Eurodata TV Worldwide's One TV Year in the World report gives an annual overview of TV consumption and audiovisual landscapes in more than 100 territories around the world. In 2016, the daily TV viewing time is still solid with 3 hours per individual. To give even more accurate ratings in the upcoming years, TV audience measurement institutes are looking at ways to deliver a fully unified 4-screen TV audience measurement.
Worldwide daily TV viewing time: waning but still solid
TV viewing time calculated over the total population of 92 countries worldwide reaches the very round number of 3 hours per day per individual, a figure averaged over nearly 3.9 billion people. This is a 3-minute decrease compared to 2015, a very similar dip to the one observed last year. This decrease is a tendency shared by most regions in the world, and is stronger in North America and Oceania. However, a noticeable exception is South America, where the average daily TV viewing time has significantly increased between 2015 and 2016. Although on a decline, 2016’s average daily TV viewing time is still very high and remains mainly steady from an evolutionary perspective of nearly 25 years. On a regional level, this long-term outlook shows that Europe is at a consistently high level and that South America is on the rise, while North America, the Middle East and Asia show more significant decreasing tendencies.
Time-shifted viewing on TV sets makes headway
In 2016, 39 countries measured time-shifted viewing in their TV audience measurement.
In the 30 countries where the split between live and time-shifted viewing is available, we note that time-shifted viewing brought in an audience hike of 7% on average in 2016, over the entire population and the entire day. This percentage has slightly increased over the last few years. However, it should be noted that, overall, most TV viewing remains live. Of course, the weight of time-shifted viewing strongly depends on the studied market; countries like the United Kingdom, Switzerland, the United States, Belgium, Ireland and
Canada show a far better performance in that respect. A similar analysis of young adults shows parallel trends. Although we note a stronger slump in adults compared to the whole population, this decrease mainly impacts live viewing and not so much time-shifted viewing, which remains steady.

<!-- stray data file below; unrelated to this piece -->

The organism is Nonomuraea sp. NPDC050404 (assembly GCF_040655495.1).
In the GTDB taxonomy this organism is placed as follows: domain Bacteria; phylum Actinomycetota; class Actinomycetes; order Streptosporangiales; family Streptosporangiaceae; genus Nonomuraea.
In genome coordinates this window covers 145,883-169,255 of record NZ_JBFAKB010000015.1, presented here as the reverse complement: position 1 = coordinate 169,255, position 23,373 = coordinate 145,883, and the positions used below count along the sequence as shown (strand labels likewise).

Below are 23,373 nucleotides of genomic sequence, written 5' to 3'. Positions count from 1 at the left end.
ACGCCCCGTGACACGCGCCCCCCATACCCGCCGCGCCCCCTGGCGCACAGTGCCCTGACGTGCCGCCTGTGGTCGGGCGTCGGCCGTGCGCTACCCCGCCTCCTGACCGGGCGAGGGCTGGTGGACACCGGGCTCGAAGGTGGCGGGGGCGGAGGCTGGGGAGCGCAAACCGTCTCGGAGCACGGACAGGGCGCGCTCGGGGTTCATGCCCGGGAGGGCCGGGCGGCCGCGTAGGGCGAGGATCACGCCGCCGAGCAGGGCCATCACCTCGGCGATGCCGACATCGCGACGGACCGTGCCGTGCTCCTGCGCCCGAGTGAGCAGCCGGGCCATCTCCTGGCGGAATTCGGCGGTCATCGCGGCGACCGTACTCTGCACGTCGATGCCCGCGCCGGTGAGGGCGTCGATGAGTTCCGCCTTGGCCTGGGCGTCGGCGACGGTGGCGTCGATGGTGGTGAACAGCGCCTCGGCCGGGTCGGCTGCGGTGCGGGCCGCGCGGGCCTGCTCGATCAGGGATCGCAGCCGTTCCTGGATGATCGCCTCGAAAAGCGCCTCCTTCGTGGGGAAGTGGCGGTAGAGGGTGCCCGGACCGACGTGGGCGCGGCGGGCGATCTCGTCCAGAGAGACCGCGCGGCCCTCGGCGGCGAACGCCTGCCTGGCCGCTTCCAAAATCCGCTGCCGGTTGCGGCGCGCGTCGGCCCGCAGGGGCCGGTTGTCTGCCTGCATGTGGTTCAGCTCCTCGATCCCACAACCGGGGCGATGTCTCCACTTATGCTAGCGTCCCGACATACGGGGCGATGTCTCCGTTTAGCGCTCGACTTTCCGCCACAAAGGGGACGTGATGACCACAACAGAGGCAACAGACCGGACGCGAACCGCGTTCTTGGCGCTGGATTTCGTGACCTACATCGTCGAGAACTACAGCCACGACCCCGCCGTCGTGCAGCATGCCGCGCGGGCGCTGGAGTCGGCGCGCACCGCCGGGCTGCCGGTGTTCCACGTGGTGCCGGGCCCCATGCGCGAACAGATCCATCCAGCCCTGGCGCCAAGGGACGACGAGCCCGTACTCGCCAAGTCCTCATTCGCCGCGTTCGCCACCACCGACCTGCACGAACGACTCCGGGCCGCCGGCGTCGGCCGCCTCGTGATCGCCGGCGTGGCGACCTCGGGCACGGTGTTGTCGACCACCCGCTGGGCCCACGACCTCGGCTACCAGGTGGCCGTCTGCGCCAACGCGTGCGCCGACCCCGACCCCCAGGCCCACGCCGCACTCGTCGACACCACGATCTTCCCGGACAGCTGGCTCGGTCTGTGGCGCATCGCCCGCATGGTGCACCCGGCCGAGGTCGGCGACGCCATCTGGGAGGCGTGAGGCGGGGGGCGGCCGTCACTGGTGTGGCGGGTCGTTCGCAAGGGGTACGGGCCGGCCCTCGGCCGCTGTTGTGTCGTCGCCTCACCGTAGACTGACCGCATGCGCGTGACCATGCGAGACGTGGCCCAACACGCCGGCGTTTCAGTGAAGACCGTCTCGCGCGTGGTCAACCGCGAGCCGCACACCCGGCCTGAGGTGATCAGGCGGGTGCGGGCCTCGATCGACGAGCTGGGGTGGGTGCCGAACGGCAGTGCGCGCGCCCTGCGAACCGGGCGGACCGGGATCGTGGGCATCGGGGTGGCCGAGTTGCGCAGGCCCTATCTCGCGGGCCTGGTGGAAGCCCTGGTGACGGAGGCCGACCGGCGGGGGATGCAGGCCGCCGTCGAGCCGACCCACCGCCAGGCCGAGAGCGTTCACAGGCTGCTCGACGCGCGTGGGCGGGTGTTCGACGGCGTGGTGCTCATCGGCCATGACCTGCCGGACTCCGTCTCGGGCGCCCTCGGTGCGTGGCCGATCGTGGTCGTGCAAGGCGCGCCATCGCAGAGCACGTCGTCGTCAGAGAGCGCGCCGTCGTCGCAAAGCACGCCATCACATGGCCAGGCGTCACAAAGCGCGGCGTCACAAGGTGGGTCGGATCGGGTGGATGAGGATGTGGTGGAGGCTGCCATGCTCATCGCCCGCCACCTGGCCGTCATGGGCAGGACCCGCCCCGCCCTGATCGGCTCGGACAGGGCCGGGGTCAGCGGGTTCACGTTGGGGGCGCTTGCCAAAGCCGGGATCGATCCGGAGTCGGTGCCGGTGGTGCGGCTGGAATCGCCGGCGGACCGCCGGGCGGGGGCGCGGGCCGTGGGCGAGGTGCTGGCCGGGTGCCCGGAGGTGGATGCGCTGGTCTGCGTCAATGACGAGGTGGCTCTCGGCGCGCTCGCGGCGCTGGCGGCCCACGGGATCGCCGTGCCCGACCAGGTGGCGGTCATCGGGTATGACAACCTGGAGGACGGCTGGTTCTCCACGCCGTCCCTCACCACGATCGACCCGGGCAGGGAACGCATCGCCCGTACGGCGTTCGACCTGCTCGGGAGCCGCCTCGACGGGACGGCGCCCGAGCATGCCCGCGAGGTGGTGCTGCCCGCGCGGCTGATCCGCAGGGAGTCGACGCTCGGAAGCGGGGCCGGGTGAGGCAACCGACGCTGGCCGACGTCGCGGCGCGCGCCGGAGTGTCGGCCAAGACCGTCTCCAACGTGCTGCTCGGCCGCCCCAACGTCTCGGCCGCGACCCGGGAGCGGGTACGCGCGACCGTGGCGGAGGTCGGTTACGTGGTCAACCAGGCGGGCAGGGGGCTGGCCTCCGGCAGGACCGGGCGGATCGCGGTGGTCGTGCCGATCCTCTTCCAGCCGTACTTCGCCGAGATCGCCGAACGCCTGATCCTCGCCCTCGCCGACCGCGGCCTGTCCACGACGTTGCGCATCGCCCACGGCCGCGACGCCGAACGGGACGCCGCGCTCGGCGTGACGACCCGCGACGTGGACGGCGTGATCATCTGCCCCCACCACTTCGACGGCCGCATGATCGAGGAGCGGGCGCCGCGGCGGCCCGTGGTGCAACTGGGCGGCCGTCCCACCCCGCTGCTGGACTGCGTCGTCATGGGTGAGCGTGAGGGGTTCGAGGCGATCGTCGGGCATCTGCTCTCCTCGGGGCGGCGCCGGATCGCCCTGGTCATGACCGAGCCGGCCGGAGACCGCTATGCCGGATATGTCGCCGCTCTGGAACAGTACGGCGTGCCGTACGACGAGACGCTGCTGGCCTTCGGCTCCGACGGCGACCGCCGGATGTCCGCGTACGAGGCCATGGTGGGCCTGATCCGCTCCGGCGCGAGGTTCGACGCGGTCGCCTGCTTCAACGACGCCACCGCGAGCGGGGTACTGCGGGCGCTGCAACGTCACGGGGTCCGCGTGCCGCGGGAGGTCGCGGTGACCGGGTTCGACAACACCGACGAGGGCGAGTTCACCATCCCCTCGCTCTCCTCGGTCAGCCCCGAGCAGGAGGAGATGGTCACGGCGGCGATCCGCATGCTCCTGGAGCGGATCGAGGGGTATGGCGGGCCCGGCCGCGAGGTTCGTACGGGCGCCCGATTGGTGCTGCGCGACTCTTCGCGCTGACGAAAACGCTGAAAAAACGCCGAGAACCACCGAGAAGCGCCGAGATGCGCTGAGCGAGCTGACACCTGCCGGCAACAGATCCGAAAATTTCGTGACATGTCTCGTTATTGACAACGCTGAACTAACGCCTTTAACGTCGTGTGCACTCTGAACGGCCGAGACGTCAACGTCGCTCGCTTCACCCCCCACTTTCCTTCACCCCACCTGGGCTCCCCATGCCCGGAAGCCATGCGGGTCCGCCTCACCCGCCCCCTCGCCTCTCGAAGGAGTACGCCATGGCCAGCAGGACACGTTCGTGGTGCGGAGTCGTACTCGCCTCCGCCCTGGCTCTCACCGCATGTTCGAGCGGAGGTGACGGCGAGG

The relative audience increase among young adults is therefore stronger than for the whole population; we’ve recorded an average audience boost of nearly 10%, which has been slightly rising for the past two years. This analysis shows that an important part of the TV consumption measurements are lost in the mix: TV content viewed on online screens.
A new step in TV audience measurement is in the works
For nearly a decade now, TV audience measurement has been put to the test by new habits in TV viewing.
The development of TV catch-up services and hard drives that can easily connect to TV set-top boxes has led to the measurement of time-shifted viewing.
This is effective in an increasing number of countries:
39 countries measured time-shifted viewing in 2016, which is 8 more countries than in 2015, and several more has taken the leap in 2017 (Croatia, Serbia, Chile, and more).
However, while more and more online services allow viewers to watch television programmes on their devices (computers, laptops, mobiles or tablets), audience measurements have mainly been limited to those in front of their TV sets – until now. In response to their local TV market needs, many TV audience measurement institutes have worked on ways to pick up these additional figures, to be up to date in reflecting today’s new modes of TV consumption. This is what we call a fully unified 4-screen TV audience measurement. Without access to this key data, channels and platforms communicate about online viewing using the number of launched streams or the number of unique visitors, often adding data over different episodes of the same show.
As a result, the online figures are sometimes impressive, but are in no way comparable to the TV audience figures the market is actually dealing with. Let’s keep in mind that the most commonly used “number of viewers” figure in TV is weighted in proportion with its viewing duration, which is quite different from the number of launched streams.